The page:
For someone who’s made a lot of changes throughout the past year and embraced a lot of challenges — many planned, many unplanned; some good, some I wouldn’t choose to relive; some new, some repeats — change still scares the sh*t out of me.
Tomorrow I’m traveling back to the U.S. for my cousin’s wedding, a visit with family and friends in northern Michigan and a trip out to California for work. I’ll then be returning to Bariloche, a place I’ve come to love deeply, a place in which I feel at home and at peace, a place that inspires me to keep chasing and living big dreams.
This post isn’t about Bariloche, though. This post is about change and some recent thoughts on it. Throughout the past week or so, as I’ve thought about stepping back on U.S. soil and spending time in familiar spaces, if only for a few weeks, I’ve reflected quite a bit on change and how returning home after considerable time away often reveals change.
Returning to the places that were, and still are, home before this Argentina adventure and seeing the ways in which I’ve changed / grown started getting to me a few weeks ago. Started making me anxious. Anxious about placing who I am now in old, familiar settings — and seeing the differences.
It’s no secret that there’s something about being away for so long and then returning to a place that was once home, or your everyday reality, that really makes you see how you’ve changed. And change, of course, isn’t all bad; the ways in which I’ve changed aren’t all bad. In fact, I’m sure nearly all of them are quite good or positive.
Still, I’m anxious.
And as anxious as I am, I also know it’s a gift. It’s a gift to travel, live in different places, return to familiar ones and reflect on what each experience means to and for me. It’s not always a walk in the park, and while there are some things I wouldn’t want to “change” again, I also know there are many changes — breakthroughs and moments of growth — beyond the few that feel like failures or shortcomings.
There are so many changes, challenges, triumphs and failures to be celebrated for the ways they’ve contributed to who I am now, who I am eight months into this experience of living in a place that was, and still is at times, so unfamiliar from any place I’ve ever lived. I know it’s important to not hone in on the changes that get to me — the ones that trip me up and make me second-guess who I am — and instead focus on the bigger picture. To focus on all the gifts of this experience, all the ways it’s contributed to and is contributing to the woman I am today and the woman I want to be tomorrow.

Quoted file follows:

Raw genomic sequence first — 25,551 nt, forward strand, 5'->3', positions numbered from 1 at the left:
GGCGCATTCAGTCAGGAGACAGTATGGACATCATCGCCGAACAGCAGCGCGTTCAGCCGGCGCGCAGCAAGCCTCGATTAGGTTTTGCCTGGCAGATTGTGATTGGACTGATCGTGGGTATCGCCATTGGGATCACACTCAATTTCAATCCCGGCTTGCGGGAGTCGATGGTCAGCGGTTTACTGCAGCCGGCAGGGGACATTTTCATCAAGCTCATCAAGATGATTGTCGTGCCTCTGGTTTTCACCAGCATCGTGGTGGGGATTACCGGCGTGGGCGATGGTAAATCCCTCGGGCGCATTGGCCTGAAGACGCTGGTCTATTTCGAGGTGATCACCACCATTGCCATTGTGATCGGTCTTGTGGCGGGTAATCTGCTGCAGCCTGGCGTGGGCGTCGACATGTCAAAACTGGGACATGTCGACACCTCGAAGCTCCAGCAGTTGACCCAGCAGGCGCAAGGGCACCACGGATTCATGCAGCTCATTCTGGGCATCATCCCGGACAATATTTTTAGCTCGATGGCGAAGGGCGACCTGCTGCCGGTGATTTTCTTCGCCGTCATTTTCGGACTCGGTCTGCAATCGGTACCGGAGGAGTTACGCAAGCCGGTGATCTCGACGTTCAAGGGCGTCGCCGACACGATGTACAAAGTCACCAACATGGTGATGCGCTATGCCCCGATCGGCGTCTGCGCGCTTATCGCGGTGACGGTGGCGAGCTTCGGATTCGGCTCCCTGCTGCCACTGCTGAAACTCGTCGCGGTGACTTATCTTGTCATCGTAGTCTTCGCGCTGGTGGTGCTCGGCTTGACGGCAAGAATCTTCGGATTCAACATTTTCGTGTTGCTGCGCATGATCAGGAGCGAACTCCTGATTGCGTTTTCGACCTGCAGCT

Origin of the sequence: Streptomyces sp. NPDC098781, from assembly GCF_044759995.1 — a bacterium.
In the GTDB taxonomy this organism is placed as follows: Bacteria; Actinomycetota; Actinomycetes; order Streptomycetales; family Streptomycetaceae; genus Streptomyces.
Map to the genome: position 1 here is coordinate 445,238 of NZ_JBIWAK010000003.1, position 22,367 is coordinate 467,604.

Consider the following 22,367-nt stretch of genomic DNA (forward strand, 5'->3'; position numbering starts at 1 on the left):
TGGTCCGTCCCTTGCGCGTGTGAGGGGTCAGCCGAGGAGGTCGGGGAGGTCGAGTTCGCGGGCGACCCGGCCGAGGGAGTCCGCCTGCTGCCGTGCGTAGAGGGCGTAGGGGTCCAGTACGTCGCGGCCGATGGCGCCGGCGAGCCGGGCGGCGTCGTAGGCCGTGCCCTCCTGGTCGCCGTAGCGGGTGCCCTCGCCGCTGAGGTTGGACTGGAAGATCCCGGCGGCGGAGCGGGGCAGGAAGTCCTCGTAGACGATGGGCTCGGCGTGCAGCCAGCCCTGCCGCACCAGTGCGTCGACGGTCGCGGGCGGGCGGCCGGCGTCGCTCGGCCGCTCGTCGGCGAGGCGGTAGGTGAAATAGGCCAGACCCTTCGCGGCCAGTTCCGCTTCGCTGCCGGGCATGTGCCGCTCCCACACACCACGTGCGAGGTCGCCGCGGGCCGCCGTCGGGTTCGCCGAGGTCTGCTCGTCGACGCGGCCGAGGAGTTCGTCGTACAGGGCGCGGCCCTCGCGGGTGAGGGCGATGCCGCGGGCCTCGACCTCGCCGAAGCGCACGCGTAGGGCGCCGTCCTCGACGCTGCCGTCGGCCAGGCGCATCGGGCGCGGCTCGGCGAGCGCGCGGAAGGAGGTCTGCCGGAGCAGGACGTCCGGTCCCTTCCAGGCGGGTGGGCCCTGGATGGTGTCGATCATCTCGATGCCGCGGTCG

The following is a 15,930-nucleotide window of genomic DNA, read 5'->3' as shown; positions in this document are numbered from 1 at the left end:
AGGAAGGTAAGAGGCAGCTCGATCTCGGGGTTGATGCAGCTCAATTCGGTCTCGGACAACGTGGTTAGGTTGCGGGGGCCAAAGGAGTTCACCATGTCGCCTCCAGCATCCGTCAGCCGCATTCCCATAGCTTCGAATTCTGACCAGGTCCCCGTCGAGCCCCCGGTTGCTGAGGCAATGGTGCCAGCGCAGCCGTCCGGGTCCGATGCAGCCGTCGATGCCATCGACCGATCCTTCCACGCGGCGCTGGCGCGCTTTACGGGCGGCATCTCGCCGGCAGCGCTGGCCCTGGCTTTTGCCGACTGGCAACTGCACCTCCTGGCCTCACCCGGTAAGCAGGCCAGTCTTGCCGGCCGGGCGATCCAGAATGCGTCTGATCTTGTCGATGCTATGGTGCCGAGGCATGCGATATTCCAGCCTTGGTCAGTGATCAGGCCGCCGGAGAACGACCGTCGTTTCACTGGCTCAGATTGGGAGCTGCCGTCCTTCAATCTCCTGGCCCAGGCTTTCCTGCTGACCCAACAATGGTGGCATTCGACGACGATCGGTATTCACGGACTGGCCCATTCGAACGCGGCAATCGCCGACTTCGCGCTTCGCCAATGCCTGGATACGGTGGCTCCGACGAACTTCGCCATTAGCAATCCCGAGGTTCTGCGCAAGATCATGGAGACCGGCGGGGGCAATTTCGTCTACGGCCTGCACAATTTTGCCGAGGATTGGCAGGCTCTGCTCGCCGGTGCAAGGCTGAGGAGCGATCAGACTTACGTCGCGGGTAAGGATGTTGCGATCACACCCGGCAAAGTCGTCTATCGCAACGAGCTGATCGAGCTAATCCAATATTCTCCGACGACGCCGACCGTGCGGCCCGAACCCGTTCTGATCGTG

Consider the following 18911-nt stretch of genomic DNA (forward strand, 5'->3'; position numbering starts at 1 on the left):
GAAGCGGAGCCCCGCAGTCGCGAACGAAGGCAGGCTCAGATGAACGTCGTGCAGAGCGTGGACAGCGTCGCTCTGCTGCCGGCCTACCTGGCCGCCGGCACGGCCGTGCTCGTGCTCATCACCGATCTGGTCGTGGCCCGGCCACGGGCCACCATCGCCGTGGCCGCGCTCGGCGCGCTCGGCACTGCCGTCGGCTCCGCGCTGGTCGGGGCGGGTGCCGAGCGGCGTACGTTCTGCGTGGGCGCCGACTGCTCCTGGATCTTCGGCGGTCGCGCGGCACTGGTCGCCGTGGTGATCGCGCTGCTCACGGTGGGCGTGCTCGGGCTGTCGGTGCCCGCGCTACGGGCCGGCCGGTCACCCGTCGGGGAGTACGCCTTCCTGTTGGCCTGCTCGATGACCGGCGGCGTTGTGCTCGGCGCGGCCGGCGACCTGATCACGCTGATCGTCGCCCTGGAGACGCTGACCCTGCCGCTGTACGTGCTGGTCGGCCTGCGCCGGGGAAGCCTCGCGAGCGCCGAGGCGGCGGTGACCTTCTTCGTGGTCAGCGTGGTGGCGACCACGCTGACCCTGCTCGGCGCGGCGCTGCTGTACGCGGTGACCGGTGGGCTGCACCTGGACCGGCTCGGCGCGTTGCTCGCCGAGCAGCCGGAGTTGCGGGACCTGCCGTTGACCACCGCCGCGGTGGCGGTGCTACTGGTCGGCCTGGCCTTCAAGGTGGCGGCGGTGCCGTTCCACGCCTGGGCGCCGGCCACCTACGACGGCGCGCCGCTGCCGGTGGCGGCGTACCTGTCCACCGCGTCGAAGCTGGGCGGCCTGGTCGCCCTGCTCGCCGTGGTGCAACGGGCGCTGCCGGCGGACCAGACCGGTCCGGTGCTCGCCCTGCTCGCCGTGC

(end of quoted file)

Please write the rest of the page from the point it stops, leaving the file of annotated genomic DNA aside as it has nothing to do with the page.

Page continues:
I’m also realizing that while I will notice differences within myself when I return to the U.S., I’ll likely also notice that a lot of me remains unchanged. My return visit will reveal some changes; at the same time, it will show me the ways I am still the same, the ways I am still grounded in who I am. Going home, especially to northern Michigan, often does that for me.
So bring on the new, the familiar, the change, the growth and the reflection that comes with traveling and living abroad, that comes with life. In writing this, I am reminded of Steph Jagger’s words in Unbound: “The Universe doesn’t care if you’re not interested in change. Because as much as we might think we’re in charge, we’re not. The Universe is the true foreman, in charge of the renovation and the demolition that comes before it. Ignoring it won’t help. If you don’t open the door at first, it will just keep knocking. Its gentle taps will become louder, and if you don’t heed the call, it will bang on the wall, and if you ignore all the banging, it will bring out a crowbar and pry you out, no matter how many hideously tacky throw cushions you’ve piled around yourself.”
Yes, change still scares the sh*t out of me, but it’s also a mighty beautiful and mighty important thing. I’m reminded that we shouldn’t shy away from change. Because change is inevitable. We are meant to embrace change, to learn and grow from it. To become better today than we were yesterday as a result of our experiences and the ways they shape and mold us.